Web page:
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Arts and Humanities
AMSCO AP World History Modern- Unit 7
Terms in this set (185)
A process of cultural change designed to make all citizens of the empire feel a part of a common Turkish heritage and society
A group of revolutionary Russian Marxists who took control of Russia's government in November 1917
people who favor the equal distribution of wealth and the end of all forms of private property
A coalition starting in the late 1870s of various groups favoring modernist liberal reform of the Ottoman Empire. It was against monarchy of Ottoman Sultan and instead favored a constitution. In 1908 they succeed in establishing a new constitutional era.
(1910-1920 CE) Fought over a period of almost 10 years form 1910; resulted in ouster of Porfirio Diaz from power; opposition forces led by Pancho Villa and Emiliano Zapata.
Chinese nationalist revolutionary, founder and leader of the Guomindang until his death. He attempted to create a liberal democratic political movement in China but was thwarted by military leaders.
Turkish nationalist who founded the modern Turkish state
Dictator in Mexico from 1876 to 1911. Overthrown by the Mexican Revolution of 1910.
Early leader in the Mexican Revolution; in 1911 became president of Mexico; wanted land ownership and free, honest elections, two years later he was murdered, led to power struggles
Francisco "Pancho" Villa
A popular leader during the Mexican Revolution. An outlaw in his youth, when the revolution started, he formed a cavalry army in the north of Mexico and fought for the rights of the landless in collaboration with Emiliano Zapata. (819)
Revolutionary and leader of peasants in the Mexican Revolution. He mobilized landless peasants in south-central Mexico in an attempt to seize and divide the lands of the wealthy landowners. Though successful for a time, he was ultimately defeated and assassinated.
name originally given to the First World War (1914-1918).
The assassin of Archduke Francis Ferdinand of Austria, a member of the Black Hand
Archduke Franz Ferdinand
heir to the Austria-Hungarian throne, was assassinated in Sarajevo, started World War I.
A military alliance between Great Britain, France, and Russia in the years preceding World War I.
Britain, France, and Russia- Later joined by Italy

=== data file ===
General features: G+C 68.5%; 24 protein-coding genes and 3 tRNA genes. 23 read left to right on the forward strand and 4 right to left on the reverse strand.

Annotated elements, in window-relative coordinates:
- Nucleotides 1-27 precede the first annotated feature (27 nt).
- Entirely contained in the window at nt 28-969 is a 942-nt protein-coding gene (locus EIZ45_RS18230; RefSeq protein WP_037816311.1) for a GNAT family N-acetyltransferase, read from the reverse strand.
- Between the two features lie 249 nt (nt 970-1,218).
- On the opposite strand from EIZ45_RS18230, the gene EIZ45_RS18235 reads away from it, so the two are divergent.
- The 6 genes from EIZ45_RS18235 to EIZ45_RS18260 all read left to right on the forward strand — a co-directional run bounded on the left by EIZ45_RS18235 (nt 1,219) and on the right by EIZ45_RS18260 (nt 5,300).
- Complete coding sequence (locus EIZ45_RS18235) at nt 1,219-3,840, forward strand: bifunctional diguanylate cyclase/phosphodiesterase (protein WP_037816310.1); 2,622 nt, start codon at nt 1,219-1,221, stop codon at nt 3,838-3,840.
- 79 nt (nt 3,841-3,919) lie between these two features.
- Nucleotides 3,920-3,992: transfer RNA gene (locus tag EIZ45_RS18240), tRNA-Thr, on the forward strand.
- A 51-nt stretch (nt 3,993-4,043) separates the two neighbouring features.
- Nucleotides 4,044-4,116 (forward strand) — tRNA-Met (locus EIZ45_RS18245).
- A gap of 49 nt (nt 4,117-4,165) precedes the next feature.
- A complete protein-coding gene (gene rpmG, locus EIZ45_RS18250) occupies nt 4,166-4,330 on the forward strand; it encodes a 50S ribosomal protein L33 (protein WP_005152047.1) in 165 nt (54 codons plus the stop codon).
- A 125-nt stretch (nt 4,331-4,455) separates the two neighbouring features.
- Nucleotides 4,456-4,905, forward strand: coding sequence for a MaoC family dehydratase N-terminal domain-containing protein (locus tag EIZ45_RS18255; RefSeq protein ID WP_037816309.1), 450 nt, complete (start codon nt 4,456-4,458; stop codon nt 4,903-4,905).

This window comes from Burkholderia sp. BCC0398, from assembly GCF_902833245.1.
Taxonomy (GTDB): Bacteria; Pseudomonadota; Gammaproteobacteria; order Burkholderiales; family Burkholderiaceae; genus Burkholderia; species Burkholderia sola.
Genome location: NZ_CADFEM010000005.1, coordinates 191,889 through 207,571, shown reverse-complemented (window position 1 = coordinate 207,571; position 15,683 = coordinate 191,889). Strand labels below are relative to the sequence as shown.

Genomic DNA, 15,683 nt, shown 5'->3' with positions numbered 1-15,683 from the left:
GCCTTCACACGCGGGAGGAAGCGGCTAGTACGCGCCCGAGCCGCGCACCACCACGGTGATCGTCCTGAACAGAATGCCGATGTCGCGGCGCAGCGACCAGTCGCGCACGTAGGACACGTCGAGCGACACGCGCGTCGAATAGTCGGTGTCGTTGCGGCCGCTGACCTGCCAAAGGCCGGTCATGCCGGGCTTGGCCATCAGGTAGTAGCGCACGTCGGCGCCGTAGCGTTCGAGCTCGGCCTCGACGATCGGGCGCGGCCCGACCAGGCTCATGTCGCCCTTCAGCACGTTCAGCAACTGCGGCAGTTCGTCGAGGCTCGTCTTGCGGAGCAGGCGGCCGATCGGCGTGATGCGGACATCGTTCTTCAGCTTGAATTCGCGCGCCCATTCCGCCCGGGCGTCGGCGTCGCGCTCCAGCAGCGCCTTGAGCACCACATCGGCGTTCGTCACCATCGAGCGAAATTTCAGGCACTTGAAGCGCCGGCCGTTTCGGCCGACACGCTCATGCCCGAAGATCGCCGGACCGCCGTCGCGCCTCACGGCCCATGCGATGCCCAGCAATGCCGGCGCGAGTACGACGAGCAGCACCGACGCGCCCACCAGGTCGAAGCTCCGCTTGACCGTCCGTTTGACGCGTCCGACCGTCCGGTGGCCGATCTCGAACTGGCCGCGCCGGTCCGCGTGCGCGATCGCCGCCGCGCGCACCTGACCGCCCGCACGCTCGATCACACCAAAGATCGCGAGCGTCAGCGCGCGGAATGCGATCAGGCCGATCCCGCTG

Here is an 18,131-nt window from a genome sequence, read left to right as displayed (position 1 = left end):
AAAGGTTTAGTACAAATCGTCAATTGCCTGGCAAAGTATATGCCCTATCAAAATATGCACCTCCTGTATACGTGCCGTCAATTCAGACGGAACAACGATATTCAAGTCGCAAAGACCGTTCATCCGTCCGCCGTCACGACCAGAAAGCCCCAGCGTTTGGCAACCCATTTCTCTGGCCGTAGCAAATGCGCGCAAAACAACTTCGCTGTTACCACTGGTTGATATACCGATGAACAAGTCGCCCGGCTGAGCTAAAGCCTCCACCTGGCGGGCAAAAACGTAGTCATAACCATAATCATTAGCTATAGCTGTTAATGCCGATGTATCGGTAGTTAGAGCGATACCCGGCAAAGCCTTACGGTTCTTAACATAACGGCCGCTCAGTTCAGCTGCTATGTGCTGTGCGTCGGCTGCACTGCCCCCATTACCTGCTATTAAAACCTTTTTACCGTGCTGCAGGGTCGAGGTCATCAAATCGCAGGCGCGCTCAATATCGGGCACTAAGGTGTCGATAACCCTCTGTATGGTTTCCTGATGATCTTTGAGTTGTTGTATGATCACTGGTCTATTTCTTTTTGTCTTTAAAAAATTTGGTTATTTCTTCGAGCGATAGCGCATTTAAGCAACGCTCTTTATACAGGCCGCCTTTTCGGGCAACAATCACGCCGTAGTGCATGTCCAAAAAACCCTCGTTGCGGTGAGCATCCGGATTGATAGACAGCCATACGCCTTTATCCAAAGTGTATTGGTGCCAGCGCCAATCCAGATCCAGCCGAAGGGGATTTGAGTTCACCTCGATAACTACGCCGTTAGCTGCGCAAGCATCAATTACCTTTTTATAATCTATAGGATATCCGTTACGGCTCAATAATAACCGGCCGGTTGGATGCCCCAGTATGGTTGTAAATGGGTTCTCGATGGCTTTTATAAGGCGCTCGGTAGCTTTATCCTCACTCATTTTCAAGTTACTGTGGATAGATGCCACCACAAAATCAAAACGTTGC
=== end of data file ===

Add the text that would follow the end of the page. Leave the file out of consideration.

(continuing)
An alliance between Germany, Austria-Hungary and Italy in the years before WWI.
Austria-Hungary, Germany, Ottoman Empire
Serbian nationalist/terrorist group responsible for the assassination of Austrian Archduke Franz Ferdinand which resulted in the start of World War I.
A policy of glorifying military power and keeping a standing army always prepared for war
When nations joined together to support each other. Was originally meant to keep peace, but instead pushed nations into WWI. Triple Entente Vs. Triple Alliance
Concept that ethnicities have the right to govern themselves
A military draft
A situation in which no progress can be made or no advancement is possible
Ideas spread to influence public opinion for or against a cause.
a war that involves most of the principle nations of the world
Payment for war damages
A British passenger ship that was sunk by a German U-Boat on May 7, 1915. 128 Americans died. The sinking greatly turned American opinion against the Germans, helping the move towards entering the war.
Zimmermann Telegram (1917)
secret message from Germany to Mexico, threatening to act together against America. Helps lead U.S. toward war with Germany.
A conflict in which the participating countries devote all their resources to the war effort
Australian and New Zealand Army Corps
A poorly planned and badly executed Allied campaign to capture the Turkish peninsula of Gallipoli during 1915 in World War I. Intended to open up a sea lane to the Russians through the Black Sea, the attempt failed with more than 50 percent casualties on both sides.
Paris Peace Conference
The great rulers and countries excluding Germany and Russia met in Versailles to negotiate the repercussions of the war, such leaders included Loyd George (Britain), Woodrow Wilson (America), Cleamancu (France) and Italy. The treaty of Versailles was made but not agreed to be signed and the conference proved unsuccessful.
The Big Four were the four most important leaders, and the most important ones at the Paris Peace Conference. They were Woodrow Wilson- USA, David Lloyd George- UK, George Clemenceau- France, and Vittorio Orlando- Italy.
28th president of the United States, known for World War I leadership, created Federal Reserve, Federal Trade Commission, Clayton Antitrust Act, progressive income tax, lower tariffs, women's suffrage (reluctantly), Treaty of Versailles, sought 14 points post-war plan, League of Nations (but failed to win U.S. ratification), won Nobel Peace Prize
David Lloyd George
Britain's prime minister at the end of World War I whose goal was to make the Germans pay for the other countries' staggering war losses
An effective and almost dictator-like leader of France, who would not take defeat as an answer
He was the Italian representative at the Paris Peace Conference in 1919. He pushed for a revenge-based treaty at Versailles, hampering the 14 points.
A series of proposals in which U.S. president Woodrow Wilson outlined a plan for achieving a lasting peace after World War I.
League of Nations
an international organization formed in 1920 to promote cooperation and peace among nations
Treaty of Versailles (1919)
Treaty that ended World War I - most important part was the forced blame on Germany and other allies